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This is discussion archived from a time before the current discussion method was installed.

Working Title: Technology Marches On!: From YKTTW


TTD: Antheia, the "Friends" example is in the description because it is such a perfect example of this trope. It helps clarify what we mean.


Andrusi: The secondary bullet point under Carousel of Progress example previously read as follows:
  • However, the most recent refurbishment of the ride happened in 1994, and the final scene now takes place in the (then) distant future of... The Year 2000. (Incidentally, why they chose to change it from the original ending, set sometime in the late 1960s, is unknown, especially since 2000 is such a jump from the last scene, which is set in the late 1940s. Just how old is "Dad" anyway?) This leads to a particularly hilarious Reverse Funny Aneurysm when Grandma and Son start playing with what appear to be Virtual Boys and Power Gloves!
Edit reasons:
  • "(then) distant" changed to "near" because by no stretch of the imagination is six years the "distant future." As well, the scene's intent is clearly to depict the near future, as it is essentially modern with the addition of technology that exists today and simply isn't commonly seen (there's nothing currently stopping voice activated appliances, for instance, except that nobody appears to care enough to try it).
  • The parenthetical was removed, because we know exactly why the scene was changed—it's because the intention was for the show to end with "modern technology," and keeping it stuck in the sixties is pretty much the opposite of that.
  • The particularly hilarious Reverse Funny Aneurysm is a stretch. The game system is clearly based on "virtual reality game of the future!!!" games that were commonly seen as trailer-type event attractions in the mid-nineties. The motion-sensitive controls, PSX-ish graphics, and spectator output to a TV screen are all characteristic of these. The only thing it has in common with the Virtual Boy is display goggles (particularly since the dialog implies it's a console), and the Power Glove was already outdated and effectively forgotten by this time. Though it is interesting that they made the crazy prediction that the future would have a hot new game console uses motion-sensitive controls.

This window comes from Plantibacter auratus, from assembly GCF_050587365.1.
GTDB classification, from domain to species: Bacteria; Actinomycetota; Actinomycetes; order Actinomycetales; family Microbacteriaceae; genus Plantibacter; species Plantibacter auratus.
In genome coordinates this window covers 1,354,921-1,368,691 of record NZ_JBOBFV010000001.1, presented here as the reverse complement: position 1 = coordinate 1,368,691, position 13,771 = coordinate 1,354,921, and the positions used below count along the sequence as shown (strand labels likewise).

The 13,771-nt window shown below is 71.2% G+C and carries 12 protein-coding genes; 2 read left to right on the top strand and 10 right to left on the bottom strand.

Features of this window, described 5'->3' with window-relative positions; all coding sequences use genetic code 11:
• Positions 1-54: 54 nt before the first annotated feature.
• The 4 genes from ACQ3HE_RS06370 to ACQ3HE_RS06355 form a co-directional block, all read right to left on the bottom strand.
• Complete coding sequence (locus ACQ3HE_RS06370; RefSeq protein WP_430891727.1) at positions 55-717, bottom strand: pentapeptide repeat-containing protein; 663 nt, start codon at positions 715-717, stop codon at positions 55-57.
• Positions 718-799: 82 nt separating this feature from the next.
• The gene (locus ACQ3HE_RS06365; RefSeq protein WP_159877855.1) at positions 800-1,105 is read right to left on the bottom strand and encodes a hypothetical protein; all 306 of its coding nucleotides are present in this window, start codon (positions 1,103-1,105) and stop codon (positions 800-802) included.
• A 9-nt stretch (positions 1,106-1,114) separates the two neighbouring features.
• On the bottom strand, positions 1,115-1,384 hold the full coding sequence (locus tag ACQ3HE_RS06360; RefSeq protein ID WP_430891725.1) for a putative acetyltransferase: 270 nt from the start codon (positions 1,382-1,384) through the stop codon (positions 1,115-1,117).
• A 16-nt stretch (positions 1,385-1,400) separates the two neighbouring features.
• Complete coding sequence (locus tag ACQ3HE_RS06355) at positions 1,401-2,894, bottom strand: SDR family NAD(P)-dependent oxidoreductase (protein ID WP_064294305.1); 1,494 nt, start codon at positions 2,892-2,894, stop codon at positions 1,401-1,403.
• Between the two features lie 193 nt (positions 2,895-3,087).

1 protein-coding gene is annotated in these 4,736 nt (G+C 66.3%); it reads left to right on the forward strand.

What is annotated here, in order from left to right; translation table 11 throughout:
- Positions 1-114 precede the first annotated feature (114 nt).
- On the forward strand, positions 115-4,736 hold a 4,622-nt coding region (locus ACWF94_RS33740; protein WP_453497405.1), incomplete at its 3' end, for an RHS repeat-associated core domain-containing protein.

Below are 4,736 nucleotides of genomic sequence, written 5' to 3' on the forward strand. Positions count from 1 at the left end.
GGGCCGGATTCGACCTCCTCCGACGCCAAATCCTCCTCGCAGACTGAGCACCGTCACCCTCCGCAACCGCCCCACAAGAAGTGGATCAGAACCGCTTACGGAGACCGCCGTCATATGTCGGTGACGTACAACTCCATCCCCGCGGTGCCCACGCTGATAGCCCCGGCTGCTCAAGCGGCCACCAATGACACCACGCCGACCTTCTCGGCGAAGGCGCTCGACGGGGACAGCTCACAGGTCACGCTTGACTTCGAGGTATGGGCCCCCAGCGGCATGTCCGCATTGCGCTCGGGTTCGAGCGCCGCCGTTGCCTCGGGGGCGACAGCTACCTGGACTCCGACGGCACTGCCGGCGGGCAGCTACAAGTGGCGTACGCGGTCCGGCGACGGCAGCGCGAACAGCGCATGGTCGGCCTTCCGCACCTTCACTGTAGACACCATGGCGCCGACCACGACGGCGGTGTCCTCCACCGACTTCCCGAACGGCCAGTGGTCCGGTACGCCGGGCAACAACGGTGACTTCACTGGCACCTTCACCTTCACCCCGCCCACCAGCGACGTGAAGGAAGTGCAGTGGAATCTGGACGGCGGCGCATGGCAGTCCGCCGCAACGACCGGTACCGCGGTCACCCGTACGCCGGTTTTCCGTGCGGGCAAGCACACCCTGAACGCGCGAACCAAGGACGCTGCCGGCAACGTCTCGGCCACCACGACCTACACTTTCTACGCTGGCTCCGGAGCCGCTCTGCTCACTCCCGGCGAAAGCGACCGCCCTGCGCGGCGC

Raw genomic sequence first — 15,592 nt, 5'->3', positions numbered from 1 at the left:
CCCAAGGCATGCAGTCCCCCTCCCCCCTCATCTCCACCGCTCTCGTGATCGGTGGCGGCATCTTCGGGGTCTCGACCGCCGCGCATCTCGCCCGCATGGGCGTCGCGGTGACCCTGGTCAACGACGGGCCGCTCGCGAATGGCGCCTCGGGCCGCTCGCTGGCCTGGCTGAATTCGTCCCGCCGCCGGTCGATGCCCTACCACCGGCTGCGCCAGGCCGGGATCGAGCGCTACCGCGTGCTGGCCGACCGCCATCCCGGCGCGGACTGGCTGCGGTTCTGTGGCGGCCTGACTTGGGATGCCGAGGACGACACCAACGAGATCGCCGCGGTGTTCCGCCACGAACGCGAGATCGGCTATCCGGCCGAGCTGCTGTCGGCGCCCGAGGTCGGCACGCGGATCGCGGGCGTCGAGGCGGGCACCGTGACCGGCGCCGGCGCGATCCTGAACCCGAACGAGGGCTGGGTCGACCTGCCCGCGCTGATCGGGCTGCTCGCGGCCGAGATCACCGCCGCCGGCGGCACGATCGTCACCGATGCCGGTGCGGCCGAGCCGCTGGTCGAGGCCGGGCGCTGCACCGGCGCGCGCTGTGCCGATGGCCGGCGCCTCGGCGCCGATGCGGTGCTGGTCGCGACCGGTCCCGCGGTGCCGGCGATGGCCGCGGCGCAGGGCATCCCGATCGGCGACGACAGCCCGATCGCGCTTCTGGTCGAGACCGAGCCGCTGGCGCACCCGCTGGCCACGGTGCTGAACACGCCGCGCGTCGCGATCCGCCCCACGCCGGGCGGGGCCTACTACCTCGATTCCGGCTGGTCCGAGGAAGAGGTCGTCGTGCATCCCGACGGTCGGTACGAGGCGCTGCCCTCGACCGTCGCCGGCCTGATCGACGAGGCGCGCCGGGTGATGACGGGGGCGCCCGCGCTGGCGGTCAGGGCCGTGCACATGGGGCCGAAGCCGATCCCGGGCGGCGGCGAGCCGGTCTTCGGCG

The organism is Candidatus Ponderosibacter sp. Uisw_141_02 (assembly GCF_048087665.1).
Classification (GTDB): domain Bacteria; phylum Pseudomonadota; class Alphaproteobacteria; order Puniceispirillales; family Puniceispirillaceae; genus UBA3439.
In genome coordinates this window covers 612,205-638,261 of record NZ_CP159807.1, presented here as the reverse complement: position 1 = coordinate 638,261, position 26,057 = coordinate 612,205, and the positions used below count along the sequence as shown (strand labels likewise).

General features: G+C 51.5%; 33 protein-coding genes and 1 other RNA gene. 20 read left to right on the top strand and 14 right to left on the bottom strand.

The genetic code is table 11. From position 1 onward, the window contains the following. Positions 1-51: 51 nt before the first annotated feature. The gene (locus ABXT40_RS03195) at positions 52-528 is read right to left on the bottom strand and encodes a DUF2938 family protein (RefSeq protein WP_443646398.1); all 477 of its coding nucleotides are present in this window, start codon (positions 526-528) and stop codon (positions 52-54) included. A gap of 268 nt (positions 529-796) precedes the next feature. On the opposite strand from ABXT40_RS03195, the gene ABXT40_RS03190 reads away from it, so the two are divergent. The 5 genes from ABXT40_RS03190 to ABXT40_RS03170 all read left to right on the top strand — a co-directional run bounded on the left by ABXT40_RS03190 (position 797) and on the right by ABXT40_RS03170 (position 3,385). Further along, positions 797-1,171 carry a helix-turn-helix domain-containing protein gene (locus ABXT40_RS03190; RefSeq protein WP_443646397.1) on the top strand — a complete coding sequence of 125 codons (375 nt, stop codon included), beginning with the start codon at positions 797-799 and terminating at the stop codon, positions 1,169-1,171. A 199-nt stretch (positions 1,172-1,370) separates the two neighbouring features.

Andrusi again: ...aaaand someone has put it right back with no explanation.


To help clarify what we mean here, an excellent example would be a scene in Friends, where Chandler gleefully describes all the awesome features of his brand new computer:

"Twelve megabytes of RAM, five hundred megabyte hard drive, with built-in spreadsheet capabilities and a modem that transmits at over 28,000 bps!"

That's nice. Meanwhile, this editor's computer (which is almost five years old, so you know it's on the older side) has twenty-one times the amount of RAM, eighty-two times the amount of hard drive space, and over two thousand times the internet speed!
  • Sotanaht I believe tech might be marching on within this very wiki, as my own computer, which is also several years old, has 170 times the ram, 600 (1200 for both drives) times the drive space, although I also think this editor did thier math wrong, as my cable internet is 5mbps, which is only about 178 times... no where near 2000, they probably made the standard error of assuming their own bandwidth was measured in bites (its always bits), 178 x 8 > 2000


Various Things: The 1995 Bond film GoldenEye contained a good example, where the Bond Girl Natalya Simyonova reads out an order for several computers (which, IIRC, was explained in the novelization as being an old invoice she legitimately had access to thanks to her job). However, I'm not sure where on the page to put it, as the specs covered several categories (the only one I can remember was the 14.4kpbs modem - 486 CP Us may have been mentioned too).


Tamfang: Does this belong here? In Jack McDevitt's novel The Hercules Text (1986), the McGuffin is a set of about fifty discs containing a transmission from the stars. The "text" is 26 megabytes, and the discs can be erased by magnets, yet they're consistently described as "silvery laser discs". I imagine that the editor replaced "floppies" (because floppies were no longer new) without knowing anything about the practical properties of their successor.